Entertainment

‘Paul Robeson’ Playwright Phillip Hayes Dean Dies

This undated image released by Patty Onagan shows Phillip Hayes Dean. Dean, a playwright, director and actor died on Monday, April 14, 2014 from a heart condition, a family spokesperson announced. He was 83. (AP Photo/Craig Schwartz Photography)
This undated image released by Patty Onagan shows Phillip Hayes Dean. Dean, a playwright, director and actor died on Monday, April 14, 2014 from a heart condition, a family spokesperson announced. He was 83. (AP Photo/Craig Schwartz Photography)

MARK KENNEDY, AP Drama Writer

NEW YORK (AP) — Phillip Hayes Dean, a playwright, director and theater actor who wrote the one-man play “Paul Robeson” starring James Earl Jones on Broadway in 1978, died Monday in Los Angeles from a heart condition, according to a family spokesman. He was 83.

His plays include “The Last American Dixieland Band,” ”Moloch Blues,” ”Freeman,” ”The Owl Killer and Dink’s Blues” and “The Sty of the Blind Pig,” which Time magazine called one of the best plays of 1971.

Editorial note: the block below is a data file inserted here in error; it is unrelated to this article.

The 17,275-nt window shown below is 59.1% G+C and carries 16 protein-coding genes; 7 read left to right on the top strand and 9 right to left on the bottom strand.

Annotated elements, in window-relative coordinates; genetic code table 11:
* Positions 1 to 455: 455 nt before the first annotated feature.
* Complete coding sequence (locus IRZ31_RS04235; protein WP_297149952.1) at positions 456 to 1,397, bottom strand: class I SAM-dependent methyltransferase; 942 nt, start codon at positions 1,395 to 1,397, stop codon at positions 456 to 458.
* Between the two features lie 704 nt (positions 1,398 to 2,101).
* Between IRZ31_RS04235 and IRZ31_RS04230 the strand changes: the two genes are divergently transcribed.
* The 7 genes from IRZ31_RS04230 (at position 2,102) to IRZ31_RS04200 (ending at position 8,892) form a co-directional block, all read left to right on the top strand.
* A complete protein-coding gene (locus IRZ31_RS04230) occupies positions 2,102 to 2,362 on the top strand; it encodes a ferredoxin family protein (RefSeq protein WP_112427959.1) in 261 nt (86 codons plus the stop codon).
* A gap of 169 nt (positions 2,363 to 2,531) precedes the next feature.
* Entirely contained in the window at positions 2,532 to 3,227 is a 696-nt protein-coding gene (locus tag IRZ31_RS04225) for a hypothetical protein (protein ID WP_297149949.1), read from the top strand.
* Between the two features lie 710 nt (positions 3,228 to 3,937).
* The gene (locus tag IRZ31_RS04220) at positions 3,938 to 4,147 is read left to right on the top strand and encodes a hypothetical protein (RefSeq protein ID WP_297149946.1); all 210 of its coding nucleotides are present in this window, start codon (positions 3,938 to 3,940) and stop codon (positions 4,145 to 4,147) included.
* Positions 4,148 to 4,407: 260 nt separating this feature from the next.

Dean’s most famous work is “Paul Robeson,” a powerful chronicle of the singer, actor and civil rights activist, which has had three Broadway productions and a London production, and has toured across the United States and Europe. The two revivals on Broadway — in 1988 and 1995 — both starred Avery Brooks.

Wren T. Brown, the founder of the Ebony Repertory Theatre in Los Angeles, where a production of “Paul Robeson” is currently playing, called Dean “a towering playwright and brilliant man of the theater.”

Dean, who was born and raised in Chicago and Pontiac, Mich., began his theater career at the Will-O-Way Playhouse in Bloomfield Hills, Mich. He later appeared on Broadway in “Wisteria Trees” starring Helen Hayes in 1955, and was a stage manager for an all-black version of “Waiting for Godot” in 1957. Dean also taught acting and playwriting at the University of Michigan.

He is survived by his wife, Patricia; daughters, Wendy and Karen; four grandchildren; and his brother, Howard

Copyright 2014 The Associated Press. All rights reserved. This material may not be published, broadcast, rewritten or redistributed.

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